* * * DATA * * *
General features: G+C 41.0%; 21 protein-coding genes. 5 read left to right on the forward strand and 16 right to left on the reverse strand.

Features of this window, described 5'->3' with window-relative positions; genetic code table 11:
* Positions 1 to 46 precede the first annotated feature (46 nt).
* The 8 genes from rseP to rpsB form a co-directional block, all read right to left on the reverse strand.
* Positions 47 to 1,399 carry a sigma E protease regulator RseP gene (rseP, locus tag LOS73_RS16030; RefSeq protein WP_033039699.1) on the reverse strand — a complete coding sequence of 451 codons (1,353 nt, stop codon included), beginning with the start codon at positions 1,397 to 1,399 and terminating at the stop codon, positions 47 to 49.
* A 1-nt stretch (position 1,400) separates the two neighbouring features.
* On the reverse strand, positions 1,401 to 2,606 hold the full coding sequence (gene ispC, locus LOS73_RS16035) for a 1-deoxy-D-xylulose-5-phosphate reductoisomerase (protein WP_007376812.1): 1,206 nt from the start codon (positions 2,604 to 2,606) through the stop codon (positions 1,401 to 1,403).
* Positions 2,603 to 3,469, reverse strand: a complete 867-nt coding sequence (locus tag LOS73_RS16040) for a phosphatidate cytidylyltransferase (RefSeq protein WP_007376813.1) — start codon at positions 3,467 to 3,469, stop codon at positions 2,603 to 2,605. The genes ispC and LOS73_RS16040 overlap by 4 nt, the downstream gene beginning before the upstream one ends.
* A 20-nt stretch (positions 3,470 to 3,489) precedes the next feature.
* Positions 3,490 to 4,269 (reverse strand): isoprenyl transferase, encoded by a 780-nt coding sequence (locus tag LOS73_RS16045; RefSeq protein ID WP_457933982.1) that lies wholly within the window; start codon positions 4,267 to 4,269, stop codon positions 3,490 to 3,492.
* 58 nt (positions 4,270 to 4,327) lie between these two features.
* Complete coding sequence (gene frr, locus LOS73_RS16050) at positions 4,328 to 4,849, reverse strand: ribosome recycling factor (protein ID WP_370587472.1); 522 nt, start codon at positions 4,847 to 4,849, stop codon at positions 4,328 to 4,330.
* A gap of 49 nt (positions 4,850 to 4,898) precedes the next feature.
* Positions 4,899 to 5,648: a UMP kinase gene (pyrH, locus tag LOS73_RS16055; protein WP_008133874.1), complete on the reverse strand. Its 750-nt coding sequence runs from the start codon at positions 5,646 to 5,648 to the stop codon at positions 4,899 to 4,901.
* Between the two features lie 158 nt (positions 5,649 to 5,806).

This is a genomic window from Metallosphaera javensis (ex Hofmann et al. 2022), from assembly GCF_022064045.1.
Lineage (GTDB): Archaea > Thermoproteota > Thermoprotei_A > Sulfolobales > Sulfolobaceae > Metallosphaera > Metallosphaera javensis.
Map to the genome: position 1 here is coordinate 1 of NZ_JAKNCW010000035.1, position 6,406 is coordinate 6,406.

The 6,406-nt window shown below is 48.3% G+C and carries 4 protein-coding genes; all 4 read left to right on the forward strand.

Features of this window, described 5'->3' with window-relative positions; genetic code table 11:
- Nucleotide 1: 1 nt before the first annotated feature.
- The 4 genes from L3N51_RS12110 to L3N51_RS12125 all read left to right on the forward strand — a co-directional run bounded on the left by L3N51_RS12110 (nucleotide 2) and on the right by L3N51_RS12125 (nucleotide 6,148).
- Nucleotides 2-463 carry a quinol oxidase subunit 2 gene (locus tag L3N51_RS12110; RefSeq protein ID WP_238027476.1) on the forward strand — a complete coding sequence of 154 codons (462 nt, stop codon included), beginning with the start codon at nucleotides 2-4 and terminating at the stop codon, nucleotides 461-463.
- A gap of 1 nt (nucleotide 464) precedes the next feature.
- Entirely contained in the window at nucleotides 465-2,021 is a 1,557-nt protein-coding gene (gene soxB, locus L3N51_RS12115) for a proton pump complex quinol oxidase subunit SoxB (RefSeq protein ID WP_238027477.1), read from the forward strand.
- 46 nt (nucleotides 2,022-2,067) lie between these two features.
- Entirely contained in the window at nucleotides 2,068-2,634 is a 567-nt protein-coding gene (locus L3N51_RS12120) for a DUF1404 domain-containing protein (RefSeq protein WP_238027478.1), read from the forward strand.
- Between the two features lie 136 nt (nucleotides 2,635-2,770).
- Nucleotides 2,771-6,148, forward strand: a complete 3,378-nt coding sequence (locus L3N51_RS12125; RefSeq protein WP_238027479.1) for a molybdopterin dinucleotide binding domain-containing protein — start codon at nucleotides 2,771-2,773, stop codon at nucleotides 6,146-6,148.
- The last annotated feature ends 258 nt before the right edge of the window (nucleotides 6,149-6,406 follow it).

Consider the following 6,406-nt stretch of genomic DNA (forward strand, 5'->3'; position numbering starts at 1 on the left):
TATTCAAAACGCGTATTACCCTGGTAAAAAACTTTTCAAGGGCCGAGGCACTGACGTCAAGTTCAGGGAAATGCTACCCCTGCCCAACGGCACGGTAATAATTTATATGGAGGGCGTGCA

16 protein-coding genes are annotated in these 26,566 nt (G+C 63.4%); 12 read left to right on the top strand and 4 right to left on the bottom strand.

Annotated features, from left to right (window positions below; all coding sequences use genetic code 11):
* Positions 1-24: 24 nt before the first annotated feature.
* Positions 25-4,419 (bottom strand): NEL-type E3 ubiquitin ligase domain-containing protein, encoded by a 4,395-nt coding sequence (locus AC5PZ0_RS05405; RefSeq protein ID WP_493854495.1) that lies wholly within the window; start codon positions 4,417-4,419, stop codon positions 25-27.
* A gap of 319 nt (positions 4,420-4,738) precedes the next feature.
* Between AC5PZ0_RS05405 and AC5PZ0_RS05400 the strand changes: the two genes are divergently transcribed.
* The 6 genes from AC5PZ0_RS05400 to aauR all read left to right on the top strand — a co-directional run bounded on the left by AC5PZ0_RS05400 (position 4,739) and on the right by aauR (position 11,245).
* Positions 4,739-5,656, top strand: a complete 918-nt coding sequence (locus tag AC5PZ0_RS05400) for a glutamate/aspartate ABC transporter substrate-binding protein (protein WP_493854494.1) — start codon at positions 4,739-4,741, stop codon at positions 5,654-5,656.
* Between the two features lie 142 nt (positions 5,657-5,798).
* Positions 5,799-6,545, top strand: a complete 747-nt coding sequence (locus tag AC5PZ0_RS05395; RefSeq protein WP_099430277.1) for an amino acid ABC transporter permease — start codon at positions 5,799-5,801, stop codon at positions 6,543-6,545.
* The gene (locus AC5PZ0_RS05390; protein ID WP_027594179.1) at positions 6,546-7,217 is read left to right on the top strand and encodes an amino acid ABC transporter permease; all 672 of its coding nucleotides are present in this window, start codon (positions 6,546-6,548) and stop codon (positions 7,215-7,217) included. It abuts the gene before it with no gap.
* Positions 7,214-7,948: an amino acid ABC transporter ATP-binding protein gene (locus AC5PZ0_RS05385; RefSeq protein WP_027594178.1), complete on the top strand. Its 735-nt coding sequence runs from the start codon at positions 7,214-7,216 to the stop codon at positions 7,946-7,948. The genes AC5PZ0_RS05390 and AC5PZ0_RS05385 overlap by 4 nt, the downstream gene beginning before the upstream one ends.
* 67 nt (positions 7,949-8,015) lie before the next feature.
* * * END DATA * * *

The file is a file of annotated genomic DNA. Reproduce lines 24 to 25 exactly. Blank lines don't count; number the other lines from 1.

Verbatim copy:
- A gap of 1 nt (nucleotide 464) precedes the next feature.
- Entirely contained in the window at nucleotides 465-2,021 is a 1,557-nt protein-coding gene (gene soxB, locus L3N51_RS12115) for a proton pump complex quinol oxidase subunit SoxB (RefSeq protein ID WP_238027477.1), read from the forward strand.